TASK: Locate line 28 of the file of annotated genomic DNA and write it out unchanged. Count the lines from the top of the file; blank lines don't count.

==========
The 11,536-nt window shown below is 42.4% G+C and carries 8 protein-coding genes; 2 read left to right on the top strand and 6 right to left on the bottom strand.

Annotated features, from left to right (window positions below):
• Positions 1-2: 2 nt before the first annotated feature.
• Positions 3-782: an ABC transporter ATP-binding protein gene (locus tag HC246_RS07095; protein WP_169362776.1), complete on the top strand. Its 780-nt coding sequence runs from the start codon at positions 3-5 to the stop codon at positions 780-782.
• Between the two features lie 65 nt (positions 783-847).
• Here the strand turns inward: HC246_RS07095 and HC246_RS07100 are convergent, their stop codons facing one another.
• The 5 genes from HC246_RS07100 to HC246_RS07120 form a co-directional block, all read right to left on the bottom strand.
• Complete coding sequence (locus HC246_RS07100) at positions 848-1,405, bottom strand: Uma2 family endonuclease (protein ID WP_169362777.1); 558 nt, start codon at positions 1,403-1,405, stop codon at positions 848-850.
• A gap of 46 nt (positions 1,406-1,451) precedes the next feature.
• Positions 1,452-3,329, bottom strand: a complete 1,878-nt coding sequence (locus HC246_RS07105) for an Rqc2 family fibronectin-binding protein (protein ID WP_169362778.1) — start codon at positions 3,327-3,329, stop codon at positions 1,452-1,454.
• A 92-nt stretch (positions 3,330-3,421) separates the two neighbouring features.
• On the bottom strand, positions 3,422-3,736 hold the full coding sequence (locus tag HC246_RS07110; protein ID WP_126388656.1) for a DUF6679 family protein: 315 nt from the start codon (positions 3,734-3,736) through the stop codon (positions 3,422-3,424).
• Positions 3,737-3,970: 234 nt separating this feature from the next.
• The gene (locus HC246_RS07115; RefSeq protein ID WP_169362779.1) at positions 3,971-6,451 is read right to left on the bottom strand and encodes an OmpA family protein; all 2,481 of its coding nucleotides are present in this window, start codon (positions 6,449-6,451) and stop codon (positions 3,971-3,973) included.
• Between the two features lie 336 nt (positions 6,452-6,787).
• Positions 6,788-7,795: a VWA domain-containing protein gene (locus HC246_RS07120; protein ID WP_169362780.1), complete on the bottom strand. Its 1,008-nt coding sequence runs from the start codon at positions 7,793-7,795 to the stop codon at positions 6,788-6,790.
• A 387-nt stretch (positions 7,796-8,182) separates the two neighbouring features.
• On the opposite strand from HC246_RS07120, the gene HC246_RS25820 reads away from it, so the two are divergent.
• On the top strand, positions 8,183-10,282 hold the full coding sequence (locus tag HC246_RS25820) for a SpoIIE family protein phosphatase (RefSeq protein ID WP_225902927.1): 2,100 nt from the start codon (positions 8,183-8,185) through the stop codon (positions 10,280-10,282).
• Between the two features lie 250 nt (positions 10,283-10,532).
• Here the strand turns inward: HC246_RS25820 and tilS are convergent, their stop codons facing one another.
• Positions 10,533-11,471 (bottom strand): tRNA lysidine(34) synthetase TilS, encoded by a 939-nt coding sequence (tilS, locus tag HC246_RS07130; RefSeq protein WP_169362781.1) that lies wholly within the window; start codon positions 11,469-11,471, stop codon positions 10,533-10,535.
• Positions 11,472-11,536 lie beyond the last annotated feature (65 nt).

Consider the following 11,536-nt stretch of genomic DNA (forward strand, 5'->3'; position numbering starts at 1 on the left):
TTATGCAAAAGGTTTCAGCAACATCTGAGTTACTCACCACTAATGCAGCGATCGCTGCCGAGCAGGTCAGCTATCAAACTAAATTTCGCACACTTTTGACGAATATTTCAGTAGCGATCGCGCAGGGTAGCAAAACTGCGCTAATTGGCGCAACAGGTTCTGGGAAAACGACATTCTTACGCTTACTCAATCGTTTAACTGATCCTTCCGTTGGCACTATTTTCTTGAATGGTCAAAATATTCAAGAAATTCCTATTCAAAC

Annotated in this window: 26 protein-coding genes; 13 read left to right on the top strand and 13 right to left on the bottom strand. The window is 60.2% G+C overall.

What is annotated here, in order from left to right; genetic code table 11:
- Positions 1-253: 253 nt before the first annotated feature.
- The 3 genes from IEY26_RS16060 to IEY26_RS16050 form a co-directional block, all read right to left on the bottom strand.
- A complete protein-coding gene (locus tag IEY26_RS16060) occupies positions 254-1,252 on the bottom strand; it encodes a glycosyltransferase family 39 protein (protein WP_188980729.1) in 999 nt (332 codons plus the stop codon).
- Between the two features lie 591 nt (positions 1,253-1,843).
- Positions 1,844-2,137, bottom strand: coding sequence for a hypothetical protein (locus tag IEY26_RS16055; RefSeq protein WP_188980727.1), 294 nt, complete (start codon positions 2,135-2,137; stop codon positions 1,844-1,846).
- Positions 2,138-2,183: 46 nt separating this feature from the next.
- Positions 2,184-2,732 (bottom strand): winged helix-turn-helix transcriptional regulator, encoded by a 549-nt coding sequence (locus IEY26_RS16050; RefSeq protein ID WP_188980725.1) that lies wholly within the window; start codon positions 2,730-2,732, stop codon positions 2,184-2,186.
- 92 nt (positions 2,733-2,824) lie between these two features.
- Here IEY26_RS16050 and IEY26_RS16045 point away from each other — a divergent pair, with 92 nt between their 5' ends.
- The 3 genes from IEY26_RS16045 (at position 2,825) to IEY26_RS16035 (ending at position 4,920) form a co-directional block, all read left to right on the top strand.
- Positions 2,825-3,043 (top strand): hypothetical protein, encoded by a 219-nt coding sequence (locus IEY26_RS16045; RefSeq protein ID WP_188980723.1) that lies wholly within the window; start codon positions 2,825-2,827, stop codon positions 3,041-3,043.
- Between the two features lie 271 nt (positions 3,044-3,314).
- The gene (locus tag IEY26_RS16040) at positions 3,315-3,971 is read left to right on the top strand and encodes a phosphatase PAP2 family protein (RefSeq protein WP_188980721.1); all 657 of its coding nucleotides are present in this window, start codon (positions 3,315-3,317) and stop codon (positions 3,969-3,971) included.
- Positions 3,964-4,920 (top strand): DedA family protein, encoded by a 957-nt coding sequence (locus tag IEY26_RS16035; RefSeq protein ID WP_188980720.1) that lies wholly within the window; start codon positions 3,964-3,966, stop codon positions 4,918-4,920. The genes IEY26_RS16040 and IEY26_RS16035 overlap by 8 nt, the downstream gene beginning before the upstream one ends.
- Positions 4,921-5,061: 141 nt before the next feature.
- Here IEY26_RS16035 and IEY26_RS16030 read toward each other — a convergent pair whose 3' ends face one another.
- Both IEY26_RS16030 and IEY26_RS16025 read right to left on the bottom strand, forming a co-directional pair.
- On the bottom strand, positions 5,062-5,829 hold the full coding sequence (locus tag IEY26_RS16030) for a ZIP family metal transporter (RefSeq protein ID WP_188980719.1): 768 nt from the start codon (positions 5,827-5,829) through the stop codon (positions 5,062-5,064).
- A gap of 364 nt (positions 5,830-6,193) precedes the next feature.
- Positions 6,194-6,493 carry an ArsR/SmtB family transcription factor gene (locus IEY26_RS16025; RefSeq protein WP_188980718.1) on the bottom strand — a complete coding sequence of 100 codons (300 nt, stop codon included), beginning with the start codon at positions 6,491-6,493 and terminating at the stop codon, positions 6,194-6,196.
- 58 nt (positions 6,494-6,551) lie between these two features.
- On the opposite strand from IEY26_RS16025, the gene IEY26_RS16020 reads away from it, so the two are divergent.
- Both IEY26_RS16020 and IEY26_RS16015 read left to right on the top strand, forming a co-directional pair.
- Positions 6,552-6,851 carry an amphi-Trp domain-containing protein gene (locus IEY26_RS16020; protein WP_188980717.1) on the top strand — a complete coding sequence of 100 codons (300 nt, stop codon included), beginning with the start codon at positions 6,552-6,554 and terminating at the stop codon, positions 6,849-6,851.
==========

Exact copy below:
- Positions 1-253: 253 nt before the first annotated feature.